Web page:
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How to explain the difference of attenuation of different pitch of sound by kinetic molecular energy ? I know that «sound of low frequencies travel farther in air than sound of high frequencies». But since the energy of low pitch is less than high pitch. So logically, the high power mean more molecular collision so more volume where sound can disperse (travel) and less power mean less collision so attenuation so fast (sound travel less volume).

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You cannot, really. Your question is based on an incorrect assumption that it is the energy of the sound waves that cause attenuation. Instead, let's have a closer look at the three main mechanisms of attenuation in free air:

  • Attenuation due to viscosity (proportional to $f^2$). Simply put, this is higher at high frequencies because the fluid is then expanded and contracted more rapidly.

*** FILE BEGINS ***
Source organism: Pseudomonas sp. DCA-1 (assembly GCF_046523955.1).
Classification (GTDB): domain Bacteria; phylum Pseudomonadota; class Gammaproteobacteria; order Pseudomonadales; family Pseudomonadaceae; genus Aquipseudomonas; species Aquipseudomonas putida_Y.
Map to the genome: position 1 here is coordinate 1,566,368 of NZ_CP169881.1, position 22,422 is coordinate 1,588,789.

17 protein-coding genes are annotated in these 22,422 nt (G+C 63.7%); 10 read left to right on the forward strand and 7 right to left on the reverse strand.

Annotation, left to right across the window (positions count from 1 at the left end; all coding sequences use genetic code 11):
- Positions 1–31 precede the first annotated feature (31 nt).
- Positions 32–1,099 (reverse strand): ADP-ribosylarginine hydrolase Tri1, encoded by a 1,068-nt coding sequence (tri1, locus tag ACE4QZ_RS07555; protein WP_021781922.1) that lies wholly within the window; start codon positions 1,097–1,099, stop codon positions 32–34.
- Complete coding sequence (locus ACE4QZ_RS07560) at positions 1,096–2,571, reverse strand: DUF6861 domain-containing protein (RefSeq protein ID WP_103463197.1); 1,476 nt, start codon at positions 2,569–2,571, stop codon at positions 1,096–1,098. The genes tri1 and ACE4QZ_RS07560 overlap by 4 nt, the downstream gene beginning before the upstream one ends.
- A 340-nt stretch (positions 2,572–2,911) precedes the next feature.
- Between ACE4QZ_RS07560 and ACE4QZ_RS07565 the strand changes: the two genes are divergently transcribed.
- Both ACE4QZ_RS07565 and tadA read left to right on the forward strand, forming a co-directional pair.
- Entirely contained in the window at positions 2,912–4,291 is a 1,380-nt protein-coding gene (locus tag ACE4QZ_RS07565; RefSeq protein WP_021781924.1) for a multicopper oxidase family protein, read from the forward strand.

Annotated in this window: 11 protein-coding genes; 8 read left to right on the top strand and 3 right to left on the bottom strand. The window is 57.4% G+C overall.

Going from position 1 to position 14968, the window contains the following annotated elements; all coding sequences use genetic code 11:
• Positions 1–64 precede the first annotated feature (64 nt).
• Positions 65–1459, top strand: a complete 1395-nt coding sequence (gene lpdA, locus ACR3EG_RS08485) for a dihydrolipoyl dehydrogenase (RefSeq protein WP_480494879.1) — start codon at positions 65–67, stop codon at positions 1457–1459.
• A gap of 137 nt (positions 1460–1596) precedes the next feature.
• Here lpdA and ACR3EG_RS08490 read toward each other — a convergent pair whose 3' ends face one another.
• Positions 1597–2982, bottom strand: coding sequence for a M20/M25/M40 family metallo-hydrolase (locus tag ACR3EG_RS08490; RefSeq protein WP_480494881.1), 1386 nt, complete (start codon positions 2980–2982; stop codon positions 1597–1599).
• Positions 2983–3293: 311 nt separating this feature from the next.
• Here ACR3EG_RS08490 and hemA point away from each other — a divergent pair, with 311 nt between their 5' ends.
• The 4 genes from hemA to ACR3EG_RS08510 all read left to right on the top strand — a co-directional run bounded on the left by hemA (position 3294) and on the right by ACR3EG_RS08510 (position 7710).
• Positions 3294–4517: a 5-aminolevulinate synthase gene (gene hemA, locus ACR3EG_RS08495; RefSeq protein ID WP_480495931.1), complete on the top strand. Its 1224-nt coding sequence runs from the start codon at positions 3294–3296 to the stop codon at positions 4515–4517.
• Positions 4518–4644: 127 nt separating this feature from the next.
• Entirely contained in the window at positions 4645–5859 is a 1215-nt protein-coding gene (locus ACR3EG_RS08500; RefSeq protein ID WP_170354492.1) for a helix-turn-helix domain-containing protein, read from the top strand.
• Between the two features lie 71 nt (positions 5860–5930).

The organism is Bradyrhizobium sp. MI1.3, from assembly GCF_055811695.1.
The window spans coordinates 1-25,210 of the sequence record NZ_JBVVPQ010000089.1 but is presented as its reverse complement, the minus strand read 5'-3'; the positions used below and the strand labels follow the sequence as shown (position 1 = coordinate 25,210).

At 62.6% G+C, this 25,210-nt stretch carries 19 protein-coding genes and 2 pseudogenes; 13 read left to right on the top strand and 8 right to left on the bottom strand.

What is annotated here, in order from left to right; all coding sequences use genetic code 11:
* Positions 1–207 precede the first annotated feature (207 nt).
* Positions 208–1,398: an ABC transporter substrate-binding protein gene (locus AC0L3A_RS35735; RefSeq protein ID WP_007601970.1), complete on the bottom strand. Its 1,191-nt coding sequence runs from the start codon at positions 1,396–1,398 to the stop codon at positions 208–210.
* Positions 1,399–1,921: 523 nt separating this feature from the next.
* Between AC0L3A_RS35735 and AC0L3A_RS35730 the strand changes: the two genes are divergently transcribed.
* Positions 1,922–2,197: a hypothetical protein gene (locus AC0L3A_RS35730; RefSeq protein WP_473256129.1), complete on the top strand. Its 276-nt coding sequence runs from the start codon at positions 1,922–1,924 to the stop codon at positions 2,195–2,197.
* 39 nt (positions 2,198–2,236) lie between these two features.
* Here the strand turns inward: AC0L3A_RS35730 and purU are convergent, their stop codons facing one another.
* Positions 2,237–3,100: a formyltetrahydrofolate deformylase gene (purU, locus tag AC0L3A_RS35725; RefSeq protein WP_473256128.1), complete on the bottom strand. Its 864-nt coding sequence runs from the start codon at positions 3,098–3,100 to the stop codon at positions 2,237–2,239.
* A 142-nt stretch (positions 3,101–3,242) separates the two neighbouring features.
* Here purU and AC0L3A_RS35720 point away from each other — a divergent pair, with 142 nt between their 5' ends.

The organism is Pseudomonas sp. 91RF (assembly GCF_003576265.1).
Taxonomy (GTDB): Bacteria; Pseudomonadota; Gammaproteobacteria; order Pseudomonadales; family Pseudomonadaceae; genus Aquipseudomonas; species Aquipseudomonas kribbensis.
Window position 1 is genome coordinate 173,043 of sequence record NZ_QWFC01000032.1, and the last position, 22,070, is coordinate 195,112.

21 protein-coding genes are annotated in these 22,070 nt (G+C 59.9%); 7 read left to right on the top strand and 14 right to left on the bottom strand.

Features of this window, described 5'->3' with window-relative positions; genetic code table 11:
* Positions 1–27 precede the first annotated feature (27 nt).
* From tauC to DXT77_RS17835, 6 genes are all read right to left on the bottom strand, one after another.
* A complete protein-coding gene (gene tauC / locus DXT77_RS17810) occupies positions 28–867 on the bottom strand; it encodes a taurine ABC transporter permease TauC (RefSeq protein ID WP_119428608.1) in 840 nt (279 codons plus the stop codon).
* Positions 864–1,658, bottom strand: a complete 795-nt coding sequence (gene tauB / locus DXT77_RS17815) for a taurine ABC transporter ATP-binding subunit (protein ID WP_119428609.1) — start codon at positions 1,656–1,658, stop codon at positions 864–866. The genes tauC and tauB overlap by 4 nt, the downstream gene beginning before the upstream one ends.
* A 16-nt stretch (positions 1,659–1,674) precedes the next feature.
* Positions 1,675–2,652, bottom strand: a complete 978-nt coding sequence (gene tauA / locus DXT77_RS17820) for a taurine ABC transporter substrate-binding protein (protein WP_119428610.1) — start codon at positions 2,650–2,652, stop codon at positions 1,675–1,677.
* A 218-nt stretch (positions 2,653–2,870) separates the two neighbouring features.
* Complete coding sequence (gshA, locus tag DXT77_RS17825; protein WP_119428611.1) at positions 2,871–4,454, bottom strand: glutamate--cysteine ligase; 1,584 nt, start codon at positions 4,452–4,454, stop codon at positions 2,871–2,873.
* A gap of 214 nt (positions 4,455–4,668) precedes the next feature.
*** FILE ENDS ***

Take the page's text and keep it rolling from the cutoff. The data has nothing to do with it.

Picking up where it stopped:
• Attenuation due to heat conduction (proportional to $f^2$). Simply put, this is higher at high frequencies because the sound wave peaks (warmer) and troughs (colder) are closer together, so that the heat conduction occurs faster.
  • Attenuation due to molecular relaxation (peaks at a specific relaxation frequency). This is related to the speed of the transfer of energy between the gas molecules' translational kinetic energy (i.e., connected to fast they move) and their vibrational energy. If the sound wave period is long compared to how long this process takes, the attenuation is low, and if these two times are about the same, the relaxation attenuation is at its peak.

Thus, none of these attenuation mechanisms are really related to the amount of kinetic energy that a sound wave has, and all have unrelated reasons for being stronger at higher frequencies.

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